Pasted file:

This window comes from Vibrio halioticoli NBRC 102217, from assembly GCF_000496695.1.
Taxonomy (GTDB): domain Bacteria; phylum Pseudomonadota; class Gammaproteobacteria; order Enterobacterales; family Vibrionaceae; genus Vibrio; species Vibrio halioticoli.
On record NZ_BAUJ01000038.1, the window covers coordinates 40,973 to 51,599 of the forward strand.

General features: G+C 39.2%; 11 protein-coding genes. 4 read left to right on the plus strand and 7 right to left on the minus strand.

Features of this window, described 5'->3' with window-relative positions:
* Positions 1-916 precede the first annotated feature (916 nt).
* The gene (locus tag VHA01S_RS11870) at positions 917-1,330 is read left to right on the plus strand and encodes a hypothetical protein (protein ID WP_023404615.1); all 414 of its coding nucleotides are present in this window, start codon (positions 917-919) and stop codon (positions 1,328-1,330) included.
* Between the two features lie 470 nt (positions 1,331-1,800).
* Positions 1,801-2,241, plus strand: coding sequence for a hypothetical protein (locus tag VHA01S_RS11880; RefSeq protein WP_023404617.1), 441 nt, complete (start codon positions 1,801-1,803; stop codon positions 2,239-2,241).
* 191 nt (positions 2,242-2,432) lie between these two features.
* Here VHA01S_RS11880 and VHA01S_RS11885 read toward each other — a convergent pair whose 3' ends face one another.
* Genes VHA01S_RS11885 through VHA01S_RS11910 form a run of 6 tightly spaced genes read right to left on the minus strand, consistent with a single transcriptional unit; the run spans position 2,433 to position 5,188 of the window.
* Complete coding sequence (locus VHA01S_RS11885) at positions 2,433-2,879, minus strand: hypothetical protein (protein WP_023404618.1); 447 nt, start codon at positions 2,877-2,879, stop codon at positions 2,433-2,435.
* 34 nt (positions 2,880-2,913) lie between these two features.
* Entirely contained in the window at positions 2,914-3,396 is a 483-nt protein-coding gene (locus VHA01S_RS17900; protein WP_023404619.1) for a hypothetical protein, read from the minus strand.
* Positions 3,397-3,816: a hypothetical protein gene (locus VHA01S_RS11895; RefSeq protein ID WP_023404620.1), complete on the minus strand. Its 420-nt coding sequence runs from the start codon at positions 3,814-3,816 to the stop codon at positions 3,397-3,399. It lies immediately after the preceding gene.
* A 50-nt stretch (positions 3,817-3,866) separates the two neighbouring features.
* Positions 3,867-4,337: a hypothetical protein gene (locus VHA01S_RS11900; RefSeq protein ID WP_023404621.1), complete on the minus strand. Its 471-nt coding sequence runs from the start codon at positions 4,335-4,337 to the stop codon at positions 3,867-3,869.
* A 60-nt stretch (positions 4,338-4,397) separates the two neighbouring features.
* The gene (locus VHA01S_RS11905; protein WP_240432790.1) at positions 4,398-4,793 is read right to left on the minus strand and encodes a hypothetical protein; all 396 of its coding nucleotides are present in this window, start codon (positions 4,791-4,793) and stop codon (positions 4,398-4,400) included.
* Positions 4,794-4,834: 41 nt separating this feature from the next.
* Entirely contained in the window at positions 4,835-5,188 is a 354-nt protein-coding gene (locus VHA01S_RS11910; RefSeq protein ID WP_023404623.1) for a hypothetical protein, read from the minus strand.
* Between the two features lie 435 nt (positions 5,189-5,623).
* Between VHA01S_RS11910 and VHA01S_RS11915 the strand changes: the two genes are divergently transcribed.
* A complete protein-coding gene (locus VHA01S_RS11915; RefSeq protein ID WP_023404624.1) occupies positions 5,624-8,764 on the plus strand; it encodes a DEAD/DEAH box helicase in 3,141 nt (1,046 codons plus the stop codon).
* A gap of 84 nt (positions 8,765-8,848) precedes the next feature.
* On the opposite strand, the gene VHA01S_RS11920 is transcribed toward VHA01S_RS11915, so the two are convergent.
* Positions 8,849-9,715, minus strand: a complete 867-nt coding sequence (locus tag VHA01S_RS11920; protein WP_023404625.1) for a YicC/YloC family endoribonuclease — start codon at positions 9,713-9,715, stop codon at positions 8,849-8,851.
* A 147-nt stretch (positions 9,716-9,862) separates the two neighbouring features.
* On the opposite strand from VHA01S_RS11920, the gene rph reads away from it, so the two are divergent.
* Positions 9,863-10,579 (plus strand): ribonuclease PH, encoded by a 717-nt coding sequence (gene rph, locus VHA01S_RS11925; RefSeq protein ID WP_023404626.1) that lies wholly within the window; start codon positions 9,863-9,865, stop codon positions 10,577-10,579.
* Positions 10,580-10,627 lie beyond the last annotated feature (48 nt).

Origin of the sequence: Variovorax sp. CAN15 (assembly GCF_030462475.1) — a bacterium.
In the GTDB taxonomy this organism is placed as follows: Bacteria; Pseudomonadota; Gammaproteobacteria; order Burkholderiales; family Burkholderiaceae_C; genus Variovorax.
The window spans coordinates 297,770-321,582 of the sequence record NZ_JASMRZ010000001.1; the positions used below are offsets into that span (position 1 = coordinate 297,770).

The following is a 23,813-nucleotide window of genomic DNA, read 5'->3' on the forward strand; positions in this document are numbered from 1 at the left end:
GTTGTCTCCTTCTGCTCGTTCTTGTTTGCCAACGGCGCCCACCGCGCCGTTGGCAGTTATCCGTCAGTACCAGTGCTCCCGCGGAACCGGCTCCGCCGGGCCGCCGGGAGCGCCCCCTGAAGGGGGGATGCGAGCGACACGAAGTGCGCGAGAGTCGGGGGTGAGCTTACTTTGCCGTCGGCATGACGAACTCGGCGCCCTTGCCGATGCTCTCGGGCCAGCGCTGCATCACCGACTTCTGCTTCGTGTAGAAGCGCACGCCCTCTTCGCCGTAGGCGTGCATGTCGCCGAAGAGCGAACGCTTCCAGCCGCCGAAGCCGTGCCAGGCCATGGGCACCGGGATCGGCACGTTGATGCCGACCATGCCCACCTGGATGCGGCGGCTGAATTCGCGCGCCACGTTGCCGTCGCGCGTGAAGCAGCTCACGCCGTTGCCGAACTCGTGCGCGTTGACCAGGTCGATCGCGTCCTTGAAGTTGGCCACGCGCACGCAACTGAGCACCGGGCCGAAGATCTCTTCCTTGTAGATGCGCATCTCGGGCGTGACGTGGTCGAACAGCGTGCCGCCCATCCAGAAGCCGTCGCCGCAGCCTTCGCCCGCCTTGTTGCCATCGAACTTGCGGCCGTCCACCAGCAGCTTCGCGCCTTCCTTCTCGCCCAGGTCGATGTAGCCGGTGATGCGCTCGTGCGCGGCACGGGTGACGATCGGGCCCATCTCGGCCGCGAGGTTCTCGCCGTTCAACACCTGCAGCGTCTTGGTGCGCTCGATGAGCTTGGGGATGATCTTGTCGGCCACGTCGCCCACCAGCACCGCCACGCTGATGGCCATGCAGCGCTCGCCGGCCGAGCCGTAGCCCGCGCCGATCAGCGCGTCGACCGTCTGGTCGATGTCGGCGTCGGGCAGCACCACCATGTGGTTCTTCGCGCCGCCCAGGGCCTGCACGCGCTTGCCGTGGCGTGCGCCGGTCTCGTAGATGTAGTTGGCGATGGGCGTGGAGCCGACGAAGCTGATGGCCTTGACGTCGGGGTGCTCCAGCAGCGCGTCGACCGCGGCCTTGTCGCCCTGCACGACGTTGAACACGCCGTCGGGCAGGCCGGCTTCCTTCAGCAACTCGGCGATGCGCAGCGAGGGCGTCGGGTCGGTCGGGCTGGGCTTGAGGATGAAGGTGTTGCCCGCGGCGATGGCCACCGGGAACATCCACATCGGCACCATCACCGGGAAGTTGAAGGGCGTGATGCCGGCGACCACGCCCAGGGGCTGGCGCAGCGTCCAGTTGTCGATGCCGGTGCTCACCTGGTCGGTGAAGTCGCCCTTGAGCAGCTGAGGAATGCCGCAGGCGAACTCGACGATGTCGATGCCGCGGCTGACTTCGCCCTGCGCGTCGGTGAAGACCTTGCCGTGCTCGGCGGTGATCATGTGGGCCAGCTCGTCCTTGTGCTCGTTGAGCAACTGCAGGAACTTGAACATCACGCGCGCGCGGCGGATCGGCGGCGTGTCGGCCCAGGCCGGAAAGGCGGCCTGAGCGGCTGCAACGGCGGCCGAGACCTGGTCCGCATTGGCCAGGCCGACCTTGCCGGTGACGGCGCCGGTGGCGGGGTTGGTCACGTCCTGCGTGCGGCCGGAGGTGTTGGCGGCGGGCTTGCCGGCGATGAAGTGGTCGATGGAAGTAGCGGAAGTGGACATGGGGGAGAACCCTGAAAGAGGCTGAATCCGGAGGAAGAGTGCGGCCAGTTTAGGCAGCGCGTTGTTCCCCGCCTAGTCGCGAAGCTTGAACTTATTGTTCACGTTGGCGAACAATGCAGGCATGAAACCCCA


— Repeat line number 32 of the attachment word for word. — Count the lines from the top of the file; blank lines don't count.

* Positions 10,580-10,627 lie beyond the last annotated feature (48 nt).